This brooch is made of gold and oxidised silver and in the form of a Zulu shield.  The design was registered by M J Goldsmid of Birmingham on 4th September 1883.  The British Museum has a Zulu shield brooch in its collection by the London jeweller John Brogden c1880.   In ‘Jewellery in the Age of Queen Victoria’ by Charlotte Gere and Judy Rudoe, (a fabulous book for any jewellery lover) they speculate the design could have been sold by M J Goldsmid to various jewellers for example Brogden.  The Zulu war was in 1879, various warrior trophies were brought back to England and put on display.  It is probable these were the inspiration for this brooch.  My brooch has no markings, so I think it is a fair guess to say it was made in the 1880s possibly/probably from the M J Goldsmid design.  On the brooch are depicted representations of spears and clubs.

1824 European artist’s impression of King Shaka with a long throwing assegai and heavy shield.

 

Zulu shields date back to King Shaka Zulu (c1787 to 1828) who is credited with creating the large Zulu Kingdom by 1825, it covered 11,500 square miles.  He reigned from 1816 to 1828 when he was assassinated by two of his half-brothers.

 

Photograph of Cetshwayo by Alexander Bassano in Old Bond Street, London

 

 

At the time of the Zulu war in 1879 King Cetshwayo ruled the Kingdom.

 

 

 

A Zulu warrior went into battle carrying a shield and spears, one for throwing and one for stabbing.  There were two classes of warrior: married men, who carried a light coloured shield and wore a headring (the photo of King Cetshwayo with a headring) and were called “whites” and unmarried young men who carried dark shields and were known as “blacks”, these were the elite of the warriors. The Zulu shield is a symbol of national identity, like a Coat of Arms or flag.  It was considered a disgrace for a warrior to lose his shield to the enemy.   There are several types of Zulu shield which are made of cow hide.  The Isihlangu, a large battle shield used by the king, about 5ft long.  The Umbumbuluzo, a small battle shield which could easily be held in one hand when attacking, about 4 ½ ft by 2 ½ ft.  The Ihubelo, a small courting shield often dyed red, to illustrate the bearer’s manliness and courage. And the Igqoka, a small dancing shield used in traditional ceremonies.  Nowadays shields a purely ceremonial, used for weddings and funerals.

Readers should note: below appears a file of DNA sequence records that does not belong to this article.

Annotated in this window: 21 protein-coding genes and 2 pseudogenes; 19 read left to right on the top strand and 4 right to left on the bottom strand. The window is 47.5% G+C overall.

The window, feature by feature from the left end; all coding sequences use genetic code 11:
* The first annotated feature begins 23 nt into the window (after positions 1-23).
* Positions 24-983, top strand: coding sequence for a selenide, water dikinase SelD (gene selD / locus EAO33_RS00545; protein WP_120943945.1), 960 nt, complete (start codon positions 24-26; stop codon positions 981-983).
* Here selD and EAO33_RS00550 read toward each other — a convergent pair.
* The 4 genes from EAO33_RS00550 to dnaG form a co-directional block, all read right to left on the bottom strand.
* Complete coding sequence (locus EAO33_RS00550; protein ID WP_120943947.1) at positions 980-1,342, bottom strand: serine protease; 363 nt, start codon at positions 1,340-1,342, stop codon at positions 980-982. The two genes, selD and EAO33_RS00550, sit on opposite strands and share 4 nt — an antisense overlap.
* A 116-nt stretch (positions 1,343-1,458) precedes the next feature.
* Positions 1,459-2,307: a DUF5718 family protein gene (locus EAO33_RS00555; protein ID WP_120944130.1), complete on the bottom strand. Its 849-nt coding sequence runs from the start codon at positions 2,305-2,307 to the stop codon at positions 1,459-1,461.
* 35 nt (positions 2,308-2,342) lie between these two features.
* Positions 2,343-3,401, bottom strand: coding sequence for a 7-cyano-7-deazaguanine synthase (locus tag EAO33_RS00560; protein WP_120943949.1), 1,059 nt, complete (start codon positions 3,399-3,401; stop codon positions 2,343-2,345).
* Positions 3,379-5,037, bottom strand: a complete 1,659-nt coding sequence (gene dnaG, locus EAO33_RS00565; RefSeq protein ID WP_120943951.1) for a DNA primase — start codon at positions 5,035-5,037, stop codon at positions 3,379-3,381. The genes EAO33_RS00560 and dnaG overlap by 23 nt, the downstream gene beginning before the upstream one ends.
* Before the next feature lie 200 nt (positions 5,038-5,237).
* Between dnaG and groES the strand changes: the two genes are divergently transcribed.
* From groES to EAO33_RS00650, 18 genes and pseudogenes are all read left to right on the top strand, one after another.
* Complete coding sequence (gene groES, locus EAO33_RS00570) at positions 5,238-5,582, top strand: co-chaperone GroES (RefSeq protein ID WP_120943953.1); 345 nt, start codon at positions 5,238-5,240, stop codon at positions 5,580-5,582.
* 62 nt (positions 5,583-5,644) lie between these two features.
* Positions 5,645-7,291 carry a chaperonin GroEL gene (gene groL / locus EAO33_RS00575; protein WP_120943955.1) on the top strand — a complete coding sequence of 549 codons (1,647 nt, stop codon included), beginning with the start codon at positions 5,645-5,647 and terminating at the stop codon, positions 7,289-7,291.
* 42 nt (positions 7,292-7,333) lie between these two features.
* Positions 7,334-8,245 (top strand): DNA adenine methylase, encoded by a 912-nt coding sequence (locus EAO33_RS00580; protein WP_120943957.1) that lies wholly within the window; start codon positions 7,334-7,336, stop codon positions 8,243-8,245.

The Zulu war (1879) between the British and the Zulu Kingdom in what is now South Africa was essentially a boundary dispute.  Though short lived, there were some notable bloody engagements, one of the best known was at Rorke’s Drift, depicted in the 1964 film Zulu with a star studded cast and narrated by Richard Burton.  The mission station at Rorke’s Drift was successfully defended by 150 soldiers (30 of which were injured) against a Zulu force of between 3,000 and 4,000 warriors.

11 Victoria Cross medals (the highest award for valour “in the presence of the enemy”) were awarded at Rorke’s Drift.   The Victoria Cross was introduced on 29 January 1856 by Queen Victoria to honour acts of valour during the Crimean War.  To date only 1,385 have been awarded.